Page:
African Ethics: Gĩkũyũ Traditional Morality by Hannah Wangeci Kinoti

By Hannah Wangeci Kinoti

African Ethics: G?k?y? conventional Morality through Hannah Kinoti was once brought on via the author's main issue concerning the decline of ethical criteria one of the G?k?y? in glossy Kenya. Western schooling and elevated interplay with different cultures had made the society extra complicated and complex. while, social evils like corruption, theft, prostitution, damaged houses and sexual promiscuity have been at the raise. "While this can be happening," says the writer, "African tradition is frequently observed long ago demanding as though it's now not relevant." She needed to find what have been the virtues that, sooner than the creation of western civilization, held society jointly and shaped the root of its morality. She made up our minds to check a few of the major virtues (honesty, generosity, justice, braveness and temperance) that have been hugely valued in conventional G?k?y? tradition. She then in comparison the certainty and perform of those virtues via 3 teams: previous humans (who had had first-hand adventure of conventional life), middle-aged humans and adolescents. the result of this research may still entice researchers and academics of African traditions, tradition, faith and ethics. both, scholars of comparative ethics should still locate this a worthy resource of data on conventional methods of retaining behaviour that made for concord in society. younger Africans wishing to get a deeper knowing in their roots must also locate this paintings of serious curiosity.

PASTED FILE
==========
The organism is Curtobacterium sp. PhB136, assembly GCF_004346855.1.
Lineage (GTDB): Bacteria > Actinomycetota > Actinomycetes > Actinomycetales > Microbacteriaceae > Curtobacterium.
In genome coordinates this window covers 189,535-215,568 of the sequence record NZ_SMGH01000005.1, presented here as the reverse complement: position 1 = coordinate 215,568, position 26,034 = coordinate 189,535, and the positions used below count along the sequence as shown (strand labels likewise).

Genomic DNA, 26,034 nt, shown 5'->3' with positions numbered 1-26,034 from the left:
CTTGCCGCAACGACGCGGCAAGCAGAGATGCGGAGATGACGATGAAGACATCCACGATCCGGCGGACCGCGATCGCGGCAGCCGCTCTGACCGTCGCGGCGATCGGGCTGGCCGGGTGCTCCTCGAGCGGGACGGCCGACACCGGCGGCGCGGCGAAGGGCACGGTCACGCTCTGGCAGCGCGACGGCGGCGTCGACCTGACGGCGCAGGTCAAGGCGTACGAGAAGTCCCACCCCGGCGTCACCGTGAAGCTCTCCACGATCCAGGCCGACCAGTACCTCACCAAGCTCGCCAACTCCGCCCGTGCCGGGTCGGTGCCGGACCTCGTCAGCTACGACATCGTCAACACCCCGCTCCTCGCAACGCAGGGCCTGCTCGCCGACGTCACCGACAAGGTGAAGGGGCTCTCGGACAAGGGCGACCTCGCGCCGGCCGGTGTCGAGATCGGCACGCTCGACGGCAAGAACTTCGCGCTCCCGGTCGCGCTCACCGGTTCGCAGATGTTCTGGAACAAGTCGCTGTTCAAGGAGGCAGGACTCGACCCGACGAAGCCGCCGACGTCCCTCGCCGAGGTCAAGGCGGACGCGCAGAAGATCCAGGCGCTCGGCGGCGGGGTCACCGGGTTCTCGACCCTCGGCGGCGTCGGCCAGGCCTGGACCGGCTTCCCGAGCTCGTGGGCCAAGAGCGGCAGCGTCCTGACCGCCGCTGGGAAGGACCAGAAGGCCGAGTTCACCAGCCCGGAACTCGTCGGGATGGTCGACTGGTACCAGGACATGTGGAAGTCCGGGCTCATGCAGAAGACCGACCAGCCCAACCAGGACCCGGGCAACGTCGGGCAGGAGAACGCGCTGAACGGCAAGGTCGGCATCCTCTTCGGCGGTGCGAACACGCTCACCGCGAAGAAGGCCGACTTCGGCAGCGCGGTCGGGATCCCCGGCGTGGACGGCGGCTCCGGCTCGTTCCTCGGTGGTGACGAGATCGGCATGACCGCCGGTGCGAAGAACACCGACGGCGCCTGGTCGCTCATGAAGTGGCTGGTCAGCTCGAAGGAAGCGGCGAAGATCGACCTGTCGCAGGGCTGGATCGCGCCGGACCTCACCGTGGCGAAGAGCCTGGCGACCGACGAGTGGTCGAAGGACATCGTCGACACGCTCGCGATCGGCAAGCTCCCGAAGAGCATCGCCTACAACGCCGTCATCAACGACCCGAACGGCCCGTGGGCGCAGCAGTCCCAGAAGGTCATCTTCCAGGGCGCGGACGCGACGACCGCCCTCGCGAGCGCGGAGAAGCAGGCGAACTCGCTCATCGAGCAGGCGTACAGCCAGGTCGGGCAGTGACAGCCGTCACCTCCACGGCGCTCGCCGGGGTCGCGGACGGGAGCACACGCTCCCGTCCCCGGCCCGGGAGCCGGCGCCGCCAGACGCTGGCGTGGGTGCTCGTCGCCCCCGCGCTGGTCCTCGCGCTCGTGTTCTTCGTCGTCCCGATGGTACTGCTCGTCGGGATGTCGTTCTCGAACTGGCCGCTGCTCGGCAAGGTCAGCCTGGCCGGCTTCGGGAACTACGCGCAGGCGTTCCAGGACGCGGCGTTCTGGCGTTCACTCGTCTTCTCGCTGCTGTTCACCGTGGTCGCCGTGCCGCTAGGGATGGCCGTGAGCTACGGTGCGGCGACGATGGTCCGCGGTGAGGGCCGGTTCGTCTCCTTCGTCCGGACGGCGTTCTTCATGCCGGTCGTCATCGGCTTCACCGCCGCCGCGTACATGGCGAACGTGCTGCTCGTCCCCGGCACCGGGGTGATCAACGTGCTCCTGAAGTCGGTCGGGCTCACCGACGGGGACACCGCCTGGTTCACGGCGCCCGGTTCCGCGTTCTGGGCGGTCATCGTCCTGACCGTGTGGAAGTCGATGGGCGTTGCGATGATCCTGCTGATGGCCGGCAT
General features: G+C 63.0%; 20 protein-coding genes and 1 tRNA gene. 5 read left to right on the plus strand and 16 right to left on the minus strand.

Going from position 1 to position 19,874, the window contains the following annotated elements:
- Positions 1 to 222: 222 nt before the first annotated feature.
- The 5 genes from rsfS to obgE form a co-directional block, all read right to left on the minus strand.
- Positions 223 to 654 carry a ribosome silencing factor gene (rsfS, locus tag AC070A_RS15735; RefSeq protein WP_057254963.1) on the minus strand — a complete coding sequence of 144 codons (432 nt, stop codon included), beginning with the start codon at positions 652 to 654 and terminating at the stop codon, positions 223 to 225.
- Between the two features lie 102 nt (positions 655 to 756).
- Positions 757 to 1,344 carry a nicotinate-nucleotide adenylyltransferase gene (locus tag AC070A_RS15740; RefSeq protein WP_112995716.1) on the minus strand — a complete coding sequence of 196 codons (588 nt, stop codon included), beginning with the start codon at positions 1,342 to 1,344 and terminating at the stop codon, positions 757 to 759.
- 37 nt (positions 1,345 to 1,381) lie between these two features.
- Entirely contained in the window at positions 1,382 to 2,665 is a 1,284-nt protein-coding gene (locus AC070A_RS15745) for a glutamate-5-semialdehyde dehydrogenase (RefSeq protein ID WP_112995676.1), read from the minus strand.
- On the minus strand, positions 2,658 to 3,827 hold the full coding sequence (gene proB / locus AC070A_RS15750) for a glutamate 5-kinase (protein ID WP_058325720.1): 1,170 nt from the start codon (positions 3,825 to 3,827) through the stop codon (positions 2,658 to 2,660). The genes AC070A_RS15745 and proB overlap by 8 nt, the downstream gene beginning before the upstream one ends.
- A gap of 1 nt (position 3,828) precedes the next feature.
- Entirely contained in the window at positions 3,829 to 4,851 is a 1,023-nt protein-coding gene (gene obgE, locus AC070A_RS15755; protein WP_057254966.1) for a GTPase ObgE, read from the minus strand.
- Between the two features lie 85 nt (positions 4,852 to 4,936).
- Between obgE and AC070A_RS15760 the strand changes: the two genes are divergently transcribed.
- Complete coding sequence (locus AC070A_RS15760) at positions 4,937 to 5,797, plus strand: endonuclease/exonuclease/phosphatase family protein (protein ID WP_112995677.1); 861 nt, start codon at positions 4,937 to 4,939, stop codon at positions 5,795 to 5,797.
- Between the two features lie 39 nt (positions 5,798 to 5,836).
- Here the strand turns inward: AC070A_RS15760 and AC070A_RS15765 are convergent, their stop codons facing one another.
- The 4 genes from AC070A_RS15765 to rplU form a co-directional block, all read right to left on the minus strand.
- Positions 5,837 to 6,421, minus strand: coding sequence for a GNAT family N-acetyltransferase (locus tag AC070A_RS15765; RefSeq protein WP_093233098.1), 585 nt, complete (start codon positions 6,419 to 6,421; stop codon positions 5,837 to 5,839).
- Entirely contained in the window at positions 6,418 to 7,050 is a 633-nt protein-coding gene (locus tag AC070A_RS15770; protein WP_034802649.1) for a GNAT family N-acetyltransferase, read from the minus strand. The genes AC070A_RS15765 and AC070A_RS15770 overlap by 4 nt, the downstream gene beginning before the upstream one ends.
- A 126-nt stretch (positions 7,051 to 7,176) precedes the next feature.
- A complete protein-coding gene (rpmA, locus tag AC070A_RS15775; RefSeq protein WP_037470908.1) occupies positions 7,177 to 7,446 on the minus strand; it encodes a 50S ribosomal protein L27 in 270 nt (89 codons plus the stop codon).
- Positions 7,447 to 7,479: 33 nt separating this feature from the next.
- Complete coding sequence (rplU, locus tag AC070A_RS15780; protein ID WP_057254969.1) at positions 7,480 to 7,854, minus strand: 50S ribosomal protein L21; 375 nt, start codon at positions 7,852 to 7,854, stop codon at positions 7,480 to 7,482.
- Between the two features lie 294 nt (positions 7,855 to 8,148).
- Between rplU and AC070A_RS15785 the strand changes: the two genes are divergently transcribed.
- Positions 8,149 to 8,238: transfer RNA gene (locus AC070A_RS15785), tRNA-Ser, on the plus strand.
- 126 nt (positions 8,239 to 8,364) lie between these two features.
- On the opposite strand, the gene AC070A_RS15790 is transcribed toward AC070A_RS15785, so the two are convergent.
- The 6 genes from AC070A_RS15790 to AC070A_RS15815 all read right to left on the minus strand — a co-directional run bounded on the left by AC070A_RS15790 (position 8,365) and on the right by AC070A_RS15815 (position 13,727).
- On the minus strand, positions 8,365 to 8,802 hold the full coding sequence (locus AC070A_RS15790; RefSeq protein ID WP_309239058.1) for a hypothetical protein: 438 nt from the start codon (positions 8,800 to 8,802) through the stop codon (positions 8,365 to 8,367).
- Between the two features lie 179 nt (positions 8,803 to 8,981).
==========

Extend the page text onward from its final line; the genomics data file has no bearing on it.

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125 (An informant related that one Gĩkũyũ landowner was presented with a blanket and a bottle of whiskey. ) Some regulation existed which stipulated that land under native occupation should not be alienated. The Commissioner, Sir Charles Eliot, disregarded this. ”128 In order to ensure that Gĩkũyũ labour was readily available, Eliot’s policy was to interpenetrate European farms into Gĩkũyũ country so that the Gĩkũyũ and the Europeans would occupy alternate ridges. The Gĩkũyũ who already occupied the areas granted to Europeans were simply included within the land given away.

Routledge seems to have understood the factors that explain the divided opinion. ”1 Routledge also observes that the Gĩkũyũ were apt to retaliate by attitude and action the treatment they received from Europeans when their country was being occupied. “... ”6 Routledge arrived at this conclusion after interviews with some Gĩkũyũ who denied learning it from the missionaries. The Gĩkũyũ claimed that the ultimate authority behind their code was God. God gave the code through the mouthpiece of generations of parents.

162 Virginia Blakeslee, was a missionary with the African Inland Mission (AIM) from 1911 to 1954. In her description of Gĩkũyũ country she says: ,* :_Xgk\i( Kikuyu land … has been dominated by the prince of darkness for past ages. ”166 Knapp cited a few Gĩkũyũ customs to be actively “deprecated” by the missionaries. ”167 With this attitude to Gĩkũyũ culture and the belief that their mission was to evangelise and civilize, the missionaries set to work, commending the gospel and western civilization.

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